The team leaders for this project are experts on the subject matter of formal verification systems and are experienced in a range of computer science related fields. The team previously created CertiKOS, the first fully verified concurrent OS kernel. It is used in a number of high profile use cases, including DARPA and NSF programs. Overall the team most certainly has the technical skills to develop and complete this project. Currently, the listed team is quite small but the team has stated that they have recently doubled the team, adding much-needed engineers and business developers.
According to the project’s roadmap, the project hosted its private sale in February and CertiK 1.0 was launched in June. The project has a demo video on their website which highlights its capabilities. Currently, the project is slated for public release but no date has been provided.
Partnerships represent both institutional investors as well as enterprise involvement. As with advisors, partnerships legitimize projects. A focus is placed on projects engaged with enterprises and corporations within their respective industry.
- IoTeX is the auto-scalable and privacy-centric blockchain infrastructure for the Internet of Things (IoT). IoTeX’s global team is comprised of Ph.Ds in Cryptography, Distributed Systems, and Machine Learning, top-tier engineers, and experienced ecosystem builders.
- An incubation lab that is united, open, and mutualistic, dedicated to supporting startups on the Nebulas platform. Nebulabs provides technical, financial, and blockchain business planning support.
The CertiK team’s partnerships both with IoTeX and Nebulabs are a good fit as both projects incorporate smart contracts which will utilize CertiK’s verification system to enhance their security. IoTeX is a blockchain project building privacy-centric infrastructure for the Internet of Things ecosystem and they will continue to work with each other to ensure smart contract security for IoTeX. Nebulabs is the startup incubator of Nebulas, a next-generation public blockchain. The CertiK platform will provide formal verification for smart contracts developed on the Nebulas blockchain, enabling programs in the Nebulas ecosystem to be more robust and resilient to hacks.
Marketing & Social
Social media and community engagement measures both how many in the community are aware of the project, as well as what the project’s level of engagement is within the community. It’s important to see active posting on Twitter and Medium, as well as a well-administered Telegram or Slack.
- Twitter. Active account with 1,224 followers and 18 tweets since joining in May 2018.
- Medium. Well managed, active account with 596 followers and 13 articles.
- Youtube. Active channel with 177 Subscribers and 4 videos.
- Telegram. Large Telegram community with over 37K members.
A website is the initial representation of a project’s professionalism; it serves as the first impression for potential investors; and acts as a key tool in conveying the team’s vision. Thus, the importance of reviewing the website for clarity, sophistication, quality, transparency, and professionalism.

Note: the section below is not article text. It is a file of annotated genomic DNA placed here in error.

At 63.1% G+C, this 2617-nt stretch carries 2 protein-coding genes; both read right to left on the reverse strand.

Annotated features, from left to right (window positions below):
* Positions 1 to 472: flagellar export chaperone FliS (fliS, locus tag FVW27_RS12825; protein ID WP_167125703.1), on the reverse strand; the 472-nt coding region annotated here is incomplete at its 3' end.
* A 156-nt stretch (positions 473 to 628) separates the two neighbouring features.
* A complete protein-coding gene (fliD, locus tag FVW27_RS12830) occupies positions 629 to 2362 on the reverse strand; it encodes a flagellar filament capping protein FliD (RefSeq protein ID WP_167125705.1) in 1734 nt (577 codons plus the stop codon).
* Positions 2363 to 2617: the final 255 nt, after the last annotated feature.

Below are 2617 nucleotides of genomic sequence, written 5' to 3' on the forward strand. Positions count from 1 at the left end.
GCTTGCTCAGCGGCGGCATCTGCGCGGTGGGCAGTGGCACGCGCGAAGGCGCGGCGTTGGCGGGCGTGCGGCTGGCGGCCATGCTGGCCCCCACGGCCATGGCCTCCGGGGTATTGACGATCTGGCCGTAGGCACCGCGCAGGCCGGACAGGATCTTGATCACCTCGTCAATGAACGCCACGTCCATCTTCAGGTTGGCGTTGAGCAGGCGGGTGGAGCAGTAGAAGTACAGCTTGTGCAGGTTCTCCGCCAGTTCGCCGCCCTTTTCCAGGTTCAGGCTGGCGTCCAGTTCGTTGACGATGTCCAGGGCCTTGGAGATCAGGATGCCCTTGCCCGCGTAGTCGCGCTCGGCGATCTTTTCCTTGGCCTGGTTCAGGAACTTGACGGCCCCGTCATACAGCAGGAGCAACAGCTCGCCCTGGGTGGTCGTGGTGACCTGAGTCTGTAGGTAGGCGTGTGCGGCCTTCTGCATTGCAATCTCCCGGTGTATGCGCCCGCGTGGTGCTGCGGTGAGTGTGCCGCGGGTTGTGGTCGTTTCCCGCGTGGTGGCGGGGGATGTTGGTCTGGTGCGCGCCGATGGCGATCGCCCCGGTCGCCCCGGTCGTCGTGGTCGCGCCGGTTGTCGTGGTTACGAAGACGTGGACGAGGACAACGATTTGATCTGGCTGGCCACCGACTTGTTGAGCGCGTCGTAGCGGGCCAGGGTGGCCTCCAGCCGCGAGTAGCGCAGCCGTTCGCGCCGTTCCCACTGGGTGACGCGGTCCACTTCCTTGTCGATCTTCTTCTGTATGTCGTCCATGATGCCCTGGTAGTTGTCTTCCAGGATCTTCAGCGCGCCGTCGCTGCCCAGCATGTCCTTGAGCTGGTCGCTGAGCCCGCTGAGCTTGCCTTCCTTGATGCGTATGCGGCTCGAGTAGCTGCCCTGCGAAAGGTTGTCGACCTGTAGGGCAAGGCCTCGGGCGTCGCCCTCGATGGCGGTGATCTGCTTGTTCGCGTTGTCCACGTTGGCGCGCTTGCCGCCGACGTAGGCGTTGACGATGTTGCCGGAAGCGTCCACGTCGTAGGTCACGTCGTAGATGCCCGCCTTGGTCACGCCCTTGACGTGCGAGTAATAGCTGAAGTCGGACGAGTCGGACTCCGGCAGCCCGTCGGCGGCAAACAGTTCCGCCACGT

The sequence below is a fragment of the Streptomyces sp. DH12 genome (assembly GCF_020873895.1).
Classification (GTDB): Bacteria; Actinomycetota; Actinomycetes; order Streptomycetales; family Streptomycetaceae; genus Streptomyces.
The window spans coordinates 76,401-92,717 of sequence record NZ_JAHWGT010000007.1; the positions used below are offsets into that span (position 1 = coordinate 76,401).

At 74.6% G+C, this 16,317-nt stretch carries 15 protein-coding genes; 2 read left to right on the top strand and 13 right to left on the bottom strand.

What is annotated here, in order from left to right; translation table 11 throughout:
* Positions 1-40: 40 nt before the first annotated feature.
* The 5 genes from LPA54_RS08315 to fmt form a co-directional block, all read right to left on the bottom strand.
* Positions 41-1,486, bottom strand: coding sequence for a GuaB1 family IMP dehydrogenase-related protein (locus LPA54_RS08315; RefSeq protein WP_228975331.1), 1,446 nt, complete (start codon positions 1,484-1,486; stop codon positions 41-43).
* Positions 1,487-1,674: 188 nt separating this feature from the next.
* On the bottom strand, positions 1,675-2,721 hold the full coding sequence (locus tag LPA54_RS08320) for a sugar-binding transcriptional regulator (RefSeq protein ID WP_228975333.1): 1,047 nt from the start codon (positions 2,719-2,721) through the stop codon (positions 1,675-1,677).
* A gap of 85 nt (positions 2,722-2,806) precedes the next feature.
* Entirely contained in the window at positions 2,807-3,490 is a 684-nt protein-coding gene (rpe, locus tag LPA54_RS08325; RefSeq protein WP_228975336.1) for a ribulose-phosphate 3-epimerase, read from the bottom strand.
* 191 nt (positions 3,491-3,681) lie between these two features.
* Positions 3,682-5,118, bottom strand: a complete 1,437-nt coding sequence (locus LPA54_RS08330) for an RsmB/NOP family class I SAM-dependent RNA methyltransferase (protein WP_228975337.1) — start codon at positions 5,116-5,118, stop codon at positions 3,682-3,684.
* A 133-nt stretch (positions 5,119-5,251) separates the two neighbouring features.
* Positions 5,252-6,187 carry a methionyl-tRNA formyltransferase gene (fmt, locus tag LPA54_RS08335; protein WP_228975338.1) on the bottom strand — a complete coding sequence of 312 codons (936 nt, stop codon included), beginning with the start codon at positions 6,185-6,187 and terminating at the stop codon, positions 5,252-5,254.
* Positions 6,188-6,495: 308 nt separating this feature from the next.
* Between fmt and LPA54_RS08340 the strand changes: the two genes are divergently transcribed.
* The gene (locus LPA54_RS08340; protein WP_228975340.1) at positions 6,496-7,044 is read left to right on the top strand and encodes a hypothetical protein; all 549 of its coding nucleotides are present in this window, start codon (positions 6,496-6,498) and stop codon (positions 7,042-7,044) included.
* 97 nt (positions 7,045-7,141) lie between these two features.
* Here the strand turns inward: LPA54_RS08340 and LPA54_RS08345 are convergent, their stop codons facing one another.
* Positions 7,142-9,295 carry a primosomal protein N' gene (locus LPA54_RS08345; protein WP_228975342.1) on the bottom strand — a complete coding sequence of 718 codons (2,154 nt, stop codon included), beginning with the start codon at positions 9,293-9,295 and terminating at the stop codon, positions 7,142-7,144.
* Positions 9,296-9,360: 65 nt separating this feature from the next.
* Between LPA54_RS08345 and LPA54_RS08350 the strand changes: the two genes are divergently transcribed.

The CertiK website is well designed with comprehensive information on most key aspects of the project, providing links to more detailed documents including the whitepaper and keynote. It incorporates clean graphics and professional photos. The website only lacks information about any other team members in the project, as currently only the three team leaders are mentioned.
The CertiK team has dedicated most of its efforts towards building a strong Telegram presence and has largely succeeded. Its other publishing platforms do not have the significant social media presence and awareness that some other projects benefit from, but they are making progress in that area.
- The project has not published any details about the token. It is important for a project to publish the supply of tokens, their allocation, and information regarding the token sale.
- Currently, only three team members are detailed. They have announced that they have greatly expanded their team, with the addition of engineers and business developers, but so far, no hires have been made public.
- The CertiK project currently lacks any advisors. It is important for a blockchain project to work with industry relevant advisors, as building a quality project in the current ecosystem necessitates the involvement of experts from a multiplicity of fields. Drawing on the expertise of other industry experts is critical.
The CertiK platform is an impressive piece of technology, with only a few minor concerns. The project currently lacks essential information regarding additional token economic details beyond just the number of tokens which will be circulated. Although the team has mentioned many additional hires have been made, there have been no publicised hirings or developments regarding the team. Additionally, the project does not list any relevant blockchain advisors, which could limit their growth potential.
A highly accredited, accomplished team is developing the CertiK platform. Due to the nascence of smart contract technology, the full potential for a project conducting smart contract formal verification has yet to be realized. As smart contracts govern more significant quantities of assets and more valuable ecosystems, a certification system will be critical to ensuring the correctness of code to prevent unwanted losses or hacks. Current formal verification methods offered by competitors are lacking. The review methods are time-consuming and prone to human error, both of which could allow for catastrophic mistakes. With CertiK, this process is automated and thorough; if successful, the CertiK platform’s use of deep learning will provide a constantly evolving ecosystem, setting the bar for the speed, efficiency, and quality of smart contract review.
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Disclaimer: This is not investment advice, merely our opinion and analysis on the project. Do your own research.